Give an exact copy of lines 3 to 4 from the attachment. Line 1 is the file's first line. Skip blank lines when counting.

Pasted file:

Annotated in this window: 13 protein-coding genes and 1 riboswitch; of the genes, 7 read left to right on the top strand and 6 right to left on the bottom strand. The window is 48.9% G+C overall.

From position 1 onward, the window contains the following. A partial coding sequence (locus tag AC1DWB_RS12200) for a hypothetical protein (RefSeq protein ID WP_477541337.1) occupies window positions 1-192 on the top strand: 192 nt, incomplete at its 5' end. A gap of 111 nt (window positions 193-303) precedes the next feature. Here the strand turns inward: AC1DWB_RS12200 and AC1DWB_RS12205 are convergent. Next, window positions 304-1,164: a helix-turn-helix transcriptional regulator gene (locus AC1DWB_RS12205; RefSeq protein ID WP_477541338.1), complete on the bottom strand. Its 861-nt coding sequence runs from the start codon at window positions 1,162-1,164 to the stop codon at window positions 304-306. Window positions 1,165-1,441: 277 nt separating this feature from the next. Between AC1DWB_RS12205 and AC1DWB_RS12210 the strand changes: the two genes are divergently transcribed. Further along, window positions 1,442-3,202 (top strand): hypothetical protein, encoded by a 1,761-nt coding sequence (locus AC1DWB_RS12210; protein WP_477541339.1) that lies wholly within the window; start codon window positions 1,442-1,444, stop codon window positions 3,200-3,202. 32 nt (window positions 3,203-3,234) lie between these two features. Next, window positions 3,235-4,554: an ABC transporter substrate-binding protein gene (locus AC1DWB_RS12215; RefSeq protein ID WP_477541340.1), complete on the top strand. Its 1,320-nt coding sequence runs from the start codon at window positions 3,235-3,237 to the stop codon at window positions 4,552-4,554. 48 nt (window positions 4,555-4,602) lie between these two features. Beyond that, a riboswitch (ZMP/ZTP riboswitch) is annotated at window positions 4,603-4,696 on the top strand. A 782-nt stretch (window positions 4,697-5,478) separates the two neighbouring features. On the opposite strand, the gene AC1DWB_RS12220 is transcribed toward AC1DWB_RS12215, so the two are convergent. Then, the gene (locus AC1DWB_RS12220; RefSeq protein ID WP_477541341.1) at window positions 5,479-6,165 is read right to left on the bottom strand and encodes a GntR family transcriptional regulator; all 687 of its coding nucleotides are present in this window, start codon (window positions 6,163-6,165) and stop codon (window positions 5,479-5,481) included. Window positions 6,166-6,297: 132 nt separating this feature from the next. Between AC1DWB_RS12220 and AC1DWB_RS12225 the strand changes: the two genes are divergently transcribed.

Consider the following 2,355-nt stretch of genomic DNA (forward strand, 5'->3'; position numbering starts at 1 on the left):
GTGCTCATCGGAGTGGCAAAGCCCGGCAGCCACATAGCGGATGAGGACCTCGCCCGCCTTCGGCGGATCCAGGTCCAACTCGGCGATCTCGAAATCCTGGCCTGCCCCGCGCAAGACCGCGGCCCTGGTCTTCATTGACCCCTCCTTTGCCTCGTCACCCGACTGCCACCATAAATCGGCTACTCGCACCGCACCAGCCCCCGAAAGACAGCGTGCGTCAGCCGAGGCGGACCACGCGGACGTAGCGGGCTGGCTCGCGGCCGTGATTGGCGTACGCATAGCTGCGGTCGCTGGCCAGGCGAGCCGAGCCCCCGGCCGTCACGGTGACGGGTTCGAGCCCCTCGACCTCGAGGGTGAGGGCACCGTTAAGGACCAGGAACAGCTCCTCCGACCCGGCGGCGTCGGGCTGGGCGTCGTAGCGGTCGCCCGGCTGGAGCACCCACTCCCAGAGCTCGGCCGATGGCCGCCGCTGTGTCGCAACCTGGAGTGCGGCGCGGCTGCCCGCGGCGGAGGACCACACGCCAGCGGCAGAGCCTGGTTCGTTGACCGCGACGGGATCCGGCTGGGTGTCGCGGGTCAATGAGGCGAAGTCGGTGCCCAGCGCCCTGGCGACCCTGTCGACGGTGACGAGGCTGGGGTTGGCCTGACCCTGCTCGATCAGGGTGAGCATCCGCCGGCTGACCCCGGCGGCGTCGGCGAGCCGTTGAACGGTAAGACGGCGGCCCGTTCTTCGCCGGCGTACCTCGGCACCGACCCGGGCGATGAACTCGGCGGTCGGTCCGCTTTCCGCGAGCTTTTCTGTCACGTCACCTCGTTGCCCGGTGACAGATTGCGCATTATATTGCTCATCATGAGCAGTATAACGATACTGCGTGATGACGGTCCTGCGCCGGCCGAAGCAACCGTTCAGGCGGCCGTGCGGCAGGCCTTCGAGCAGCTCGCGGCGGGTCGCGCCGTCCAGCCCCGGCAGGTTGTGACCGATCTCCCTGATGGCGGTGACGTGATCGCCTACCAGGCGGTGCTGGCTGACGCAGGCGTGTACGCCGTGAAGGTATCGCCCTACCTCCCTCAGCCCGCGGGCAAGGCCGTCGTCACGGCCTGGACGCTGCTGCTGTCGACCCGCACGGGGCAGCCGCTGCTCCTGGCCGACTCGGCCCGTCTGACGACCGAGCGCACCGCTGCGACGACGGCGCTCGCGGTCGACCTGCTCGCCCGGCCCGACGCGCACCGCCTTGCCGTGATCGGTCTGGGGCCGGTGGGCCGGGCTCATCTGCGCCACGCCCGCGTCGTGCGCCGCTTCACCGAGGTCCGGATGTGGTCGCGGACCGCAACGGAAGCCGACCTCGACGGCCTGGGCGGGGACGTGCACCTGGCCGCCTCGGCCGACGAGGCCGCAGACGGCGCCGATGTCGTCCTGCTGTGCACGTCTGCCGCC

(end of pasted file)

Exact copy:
Consider the following 2,355-nt stretch of genomic DNA (forward strand, 5'->3'; position numbering starts at 1 on the left):
GTGCTCATCGGAGTGGCAAAGCCCGGCAGCCACATAGCGGATGAGGACCTCGCCCGCCTTCGGCGGATCCAGGTCCAACTCGGCGATCTCGAAATCCTGGCCTGCCCCGCGCAAGACCGCGGCCCTGGTCTTCATTGACCCCTCCTTTGCCTCGTCACCCGACTGCCACCATAAATCGGCTACTCGCACCGCACCAGCCCCCGAAAGACAGCGTGCGTCAGCCGAGGCGGACCACGCGGACGTAGCGGGCTGGCTCGCGGCCGTGATTGGCGTACGCATAGCTGCGGTCGCTGGCCAGGCGAGCCGAGCCCCCGGCCGTCACGGTGACGGGTTCGAGCCCCTCGACCTCGAGGGTGAGGGCACCGTTAAGGACCAGGAACAGCTCCTCCGACCCGGCGGCGTCGGGCTGGGCGTCGTAGCGGTCGCCCGGCTGGAGCACCCACTCCCAGAGCTCGGCCGATGGCCGCCGCTGTGTCGCAACCTGGAGTGCGGCGCGGCTGCCCGCGGCGGAGGACCACACGCCAGCGGCAGAGCCTGGTTCGTTGACCGCGACGGGATCCGGCTGGGTGTCGCGGGTCAATGAGGCGAAGTCGGTGCCCAGCGCCCTGGCGACCCTGTCGACGGTGACGAGGCTGGGGTTGGCCTGACCCTGCTCGATCAGGGTGAGCATCCGCCGGCTGACCCCGGCGGCGTCGGCGAGCCGTTGAACGGTAAGACGGCGGCCCGTTCTTCGCCGGCGTACCTCGGCACCGACCCGGGCGATGAACTCGGCGGTCGGTCCGCTTTCCGCGAGCTTTTCTGTCACGTCACCTCGTTGCCCGGTGACAGATTGCGCATTATATTGCTCATCATGAGCAGTATAACGATACTGCGTGATGACGGTCCTGCGCCGGCCGAAGCAACCGTTCAGGCGGCCGTGCGGCAGGCCTTCGAGCAGCTCGCGGCGGGTCGCGCCGTCCAGCCCCGGCAGGTTGTGACCGATCTCCCTGATGGCGGTGACGTGATCGCCTACCAGGCGGTGCTGGCTGACGCAGGCGTGTACGCCGTGAAGGTATCGCCCTACCTCCCTCAGCCCGCGGGCAAGGCCGTCGTCACGGCCTGGACGCTGCTGCTGTCGACCCGCACGGGGCAGCCGCTGCTCCTGGCCGACTCGGCCCGTCTGACGACCGAGCGCACCGCTGCGACGACGGCGCTCGCGGTCGACCTGCTCGCCCGGCCCGACGCGCACCGCCTTGCCGTGATCGGTCTGGGGCCGGTGGGCCGGGCTCATCTGCGCCACGCCCGCGTCGTGCGCCGCTTCACCGAGGTCCGGATGTGGTCGCGGACCGCAACGGAAGCCGACCTCGACGGCCTGGGCGGGGACGTGCACCTGGCCGCCTCGGCCGACGAGGCCGCAGACGGCGCCGATGTCGTCCTGCTGTGCACGTCTGCCGCC